driven in a straight line, and raised by embankments and bridges over valleys, water-courses, and ravines, with mile-stones and horse-blocks along their whole course. The lasting benefit thus conferred upon the country is not lessened by the probability that these roads were partly designed to make the concourse to Borne easier for the citizens of the new colonies and the allies whom Gracchus proposed to enfranchise.

The confusion among the ancient authors concerning the manner in which Caius Gracchus proposed to confer the Roman citizenship on the Latins and allies is of little consequence, as the Senate procured the rejection of the measure by the veto of the tribune M. Livius Drusus. If, as Cicero tells its, the speech of the consul Fannius against the bill was the best extant oration of that age, we can form but a low opinion of the arguments at the command of the nobles; unless we should rather infer that such reasons as the impediments which the influx of new citizens would cause to hearing the speeches of the orators and seeing the public spectacles were clever appeals to a people already jealous against the bill. The more popular measures of Gracchus were found so difficult to oppose, that the Senate stooped to the dishonest artifice of outbidding the proposer. The tribune Drusus was their agent in this manoeuvre also. Instead of the two colonies which Caius Gracchus had proposed to found in Italy, Drusus promised twelve, each to form a settlement for 3000 poor citizens, and that free from the annual payments to the treasury which Caius had made a condition of the grants of land. While Gracchus was active in the foundation of the colonies he had projected, and used them as sources of patronage for his friends and others, Drusus declared that he would have nothing to do with the offices or the money connected with those which he proposed,—an easy mode of earning the praise of disinterestedness, as we cannot believe that his measure was intended to be carried out. The petty concession which Drusus mocked the Latins by offering in place of the franchise—that they should be exempt from corporal punishment even when on actual military service—appears, from an incident in the Jugurthan War, not to have become a law.*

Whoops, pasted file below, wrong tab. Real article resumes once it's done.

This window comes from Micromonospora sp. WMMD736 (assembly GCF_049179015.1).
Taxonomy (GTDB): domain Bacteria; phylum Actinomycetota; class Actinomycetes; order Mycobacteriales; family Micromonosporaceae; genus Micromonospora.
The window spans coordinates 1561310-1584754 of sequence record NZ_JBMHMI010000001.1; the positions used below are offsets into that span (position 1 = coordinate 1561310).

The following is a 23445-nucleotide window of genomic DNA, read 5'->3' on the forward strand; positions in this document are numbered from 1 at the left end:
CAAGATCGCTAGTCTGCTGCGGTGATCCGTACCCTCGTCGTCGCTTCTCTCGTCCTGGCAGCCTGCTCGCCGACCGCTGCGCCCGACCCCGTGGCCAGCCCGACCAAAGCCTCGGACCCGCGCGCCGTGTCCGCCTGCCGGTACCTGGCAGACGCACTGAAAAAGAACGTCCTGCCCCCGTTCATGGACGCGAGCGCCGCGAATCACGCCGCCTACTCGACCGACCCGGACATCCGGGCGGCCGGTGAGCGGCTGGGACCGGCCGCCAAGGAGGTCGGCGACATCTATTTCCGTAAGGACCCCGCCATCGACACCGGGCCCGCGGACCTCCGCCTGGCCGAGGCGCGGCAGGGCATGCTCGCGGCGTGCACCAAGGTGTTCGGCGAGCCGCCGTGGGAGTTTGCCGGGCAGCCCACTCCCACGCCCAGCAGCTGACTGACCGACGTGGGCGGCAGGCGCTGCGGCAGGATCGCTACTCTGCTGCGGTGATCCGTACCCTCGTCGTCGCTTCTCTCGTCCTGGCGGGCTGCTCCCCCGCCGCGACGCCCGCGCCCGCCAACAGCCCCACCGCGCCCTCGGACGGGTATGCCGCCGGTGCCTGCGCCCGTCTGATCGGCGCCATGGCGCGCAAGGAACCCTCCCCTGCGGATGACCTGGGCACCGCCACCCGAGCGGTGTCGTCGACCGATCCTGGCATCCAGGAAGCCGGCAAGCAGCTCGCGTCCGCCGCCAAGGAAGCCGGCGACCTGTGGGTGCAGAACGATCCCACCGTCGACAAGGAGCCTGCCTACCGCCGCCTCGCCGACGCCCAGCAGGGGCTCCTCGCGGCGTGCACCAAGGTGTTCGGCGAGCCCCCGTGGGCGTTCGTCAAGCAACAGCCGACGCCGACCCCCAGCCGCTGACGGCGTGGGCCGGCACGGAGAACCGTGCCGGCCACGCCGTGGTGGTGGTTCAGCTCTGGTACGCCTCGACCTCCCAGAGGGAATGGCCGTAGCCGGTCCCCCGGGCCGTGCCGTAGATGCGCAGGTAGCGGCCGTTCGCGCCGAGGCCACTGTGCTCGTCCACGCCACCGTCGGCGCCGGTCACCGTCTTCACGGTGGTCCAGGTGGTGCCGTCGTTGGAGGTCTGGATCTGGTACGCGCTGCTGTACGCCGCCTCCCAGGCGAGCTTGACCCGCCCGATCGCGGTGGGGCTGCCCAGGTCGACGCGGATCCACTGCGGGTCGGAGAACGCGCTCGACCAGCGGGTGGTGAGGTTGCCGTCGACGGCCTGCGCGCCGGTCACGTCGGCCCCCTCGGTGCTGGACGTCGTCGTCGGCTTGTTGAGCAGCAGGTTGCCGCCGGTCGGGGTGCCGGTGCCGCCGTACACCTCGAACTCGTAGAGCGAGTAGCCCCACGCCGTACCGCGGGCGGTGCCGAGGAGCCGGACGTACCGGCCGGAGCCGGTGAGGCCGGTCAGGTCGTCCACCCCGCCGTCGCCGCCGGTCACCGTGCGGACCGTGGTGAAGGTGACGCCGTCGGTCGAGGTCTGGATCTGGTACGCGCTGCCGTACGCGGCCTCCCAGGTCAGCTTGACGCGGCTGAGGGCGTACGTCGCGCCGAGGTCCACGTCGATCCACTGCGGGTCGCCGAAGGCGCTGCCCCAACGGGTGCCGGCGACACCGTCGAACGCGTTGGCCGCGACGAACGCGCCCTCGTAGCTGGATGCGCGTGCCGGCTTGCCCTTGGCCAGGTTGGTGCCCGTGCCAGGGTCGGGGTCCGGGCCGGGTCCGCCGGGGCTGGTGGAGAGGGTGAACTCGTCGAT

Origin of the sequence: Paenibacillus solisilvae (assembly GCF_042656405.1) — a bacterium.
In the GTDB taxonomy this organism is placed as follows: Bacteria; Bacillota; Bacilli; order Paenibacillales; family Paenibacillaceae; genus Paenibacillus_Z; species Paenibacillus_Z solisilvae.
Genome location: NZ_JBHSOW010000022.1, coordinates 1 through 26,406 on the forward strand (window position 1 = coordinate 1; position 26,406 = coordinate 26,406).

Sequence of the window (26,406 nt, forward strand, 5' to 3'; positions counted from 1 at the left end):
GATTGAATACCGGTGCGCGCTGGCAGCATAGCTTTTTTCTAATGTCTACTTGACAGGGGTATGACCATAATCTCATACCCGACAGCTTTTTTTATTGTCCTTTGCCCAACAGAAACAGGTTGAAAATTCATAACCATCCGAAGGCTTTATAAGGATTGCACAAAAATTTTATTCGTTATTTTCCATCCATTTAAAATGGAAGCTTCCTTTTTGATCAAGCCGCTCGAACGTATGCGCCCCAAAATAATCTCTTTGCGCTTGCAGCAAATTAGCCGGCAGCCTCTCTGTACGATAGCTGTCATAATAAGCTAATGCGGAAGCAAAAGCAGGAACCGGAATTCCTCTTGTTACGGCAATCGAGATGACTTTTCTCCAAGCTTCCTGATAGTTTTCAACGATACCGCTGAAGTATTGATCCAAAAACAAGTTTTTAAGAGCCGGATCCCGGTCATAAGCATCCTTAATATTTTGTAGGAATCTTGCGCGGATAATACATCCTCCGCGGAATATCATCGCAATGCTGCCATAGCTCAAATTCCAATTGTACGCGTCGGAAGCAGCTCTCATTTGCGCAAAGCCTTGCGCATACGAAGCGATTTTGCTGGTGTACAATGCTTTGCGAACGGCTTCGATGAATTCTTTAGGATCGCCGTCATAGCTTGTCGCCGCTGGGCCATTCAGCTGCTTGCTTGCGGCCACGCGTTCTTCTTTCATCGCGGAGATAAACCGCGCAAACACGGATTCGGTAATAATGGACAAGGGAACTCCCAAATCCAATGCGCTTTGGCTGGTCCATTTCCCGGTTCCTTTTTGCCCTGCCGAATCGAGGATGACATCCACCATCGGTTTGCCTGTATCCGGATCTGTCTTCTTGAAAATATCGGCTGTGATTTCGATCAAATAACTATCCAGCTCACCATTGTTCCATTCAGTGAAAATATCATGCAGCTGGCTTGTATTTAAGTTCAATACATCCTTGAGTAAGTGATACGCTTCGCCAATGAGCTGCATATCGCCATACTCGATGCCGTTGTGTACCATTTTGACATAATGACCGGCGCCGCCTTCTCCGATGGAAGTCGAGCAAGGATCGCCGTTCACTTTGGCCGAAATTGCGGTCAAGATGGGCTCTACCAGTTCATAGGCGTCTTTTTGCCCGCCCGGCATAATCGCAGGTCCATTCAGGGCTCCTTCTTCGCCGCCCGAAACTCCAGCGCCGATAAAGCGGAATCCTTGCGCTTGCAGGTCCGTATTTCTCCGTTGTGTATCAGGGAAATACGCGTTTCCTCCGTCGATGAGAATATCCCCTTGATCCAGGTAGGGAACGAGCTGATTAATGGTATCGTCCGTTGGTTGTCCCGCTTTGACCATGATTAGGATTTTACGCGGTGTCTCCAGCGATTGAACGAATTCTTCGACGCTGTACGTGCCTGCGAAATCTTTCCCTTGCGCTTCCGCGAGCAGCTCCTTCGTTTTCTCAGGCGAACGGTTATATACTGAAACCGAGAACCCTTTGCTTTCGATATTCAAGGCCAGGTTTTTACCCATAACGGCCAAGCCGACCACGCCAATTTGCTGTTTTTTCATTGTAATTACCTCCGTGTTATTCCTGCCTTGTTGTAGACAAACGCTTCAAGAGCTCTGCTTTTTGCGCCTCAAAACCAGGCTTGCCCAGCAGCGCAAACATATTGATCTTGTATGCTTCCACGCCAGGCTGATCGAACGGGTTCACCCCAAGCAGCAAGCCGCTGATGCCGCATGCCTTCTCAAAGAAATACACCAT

The artifices of the Senate and Drusus succeeded, however, in undermining the popularity of Caius, and his absence in Africa for seventy days, to found his new colony of Junonia, on the site of

• The scourging and beheading of Titus Turpilius Silanus, an officer iu the African army, by Metellus, is explained on the very ground, "nam is cMs ex Latio erat."— (Sallust, Jug. c. 69.)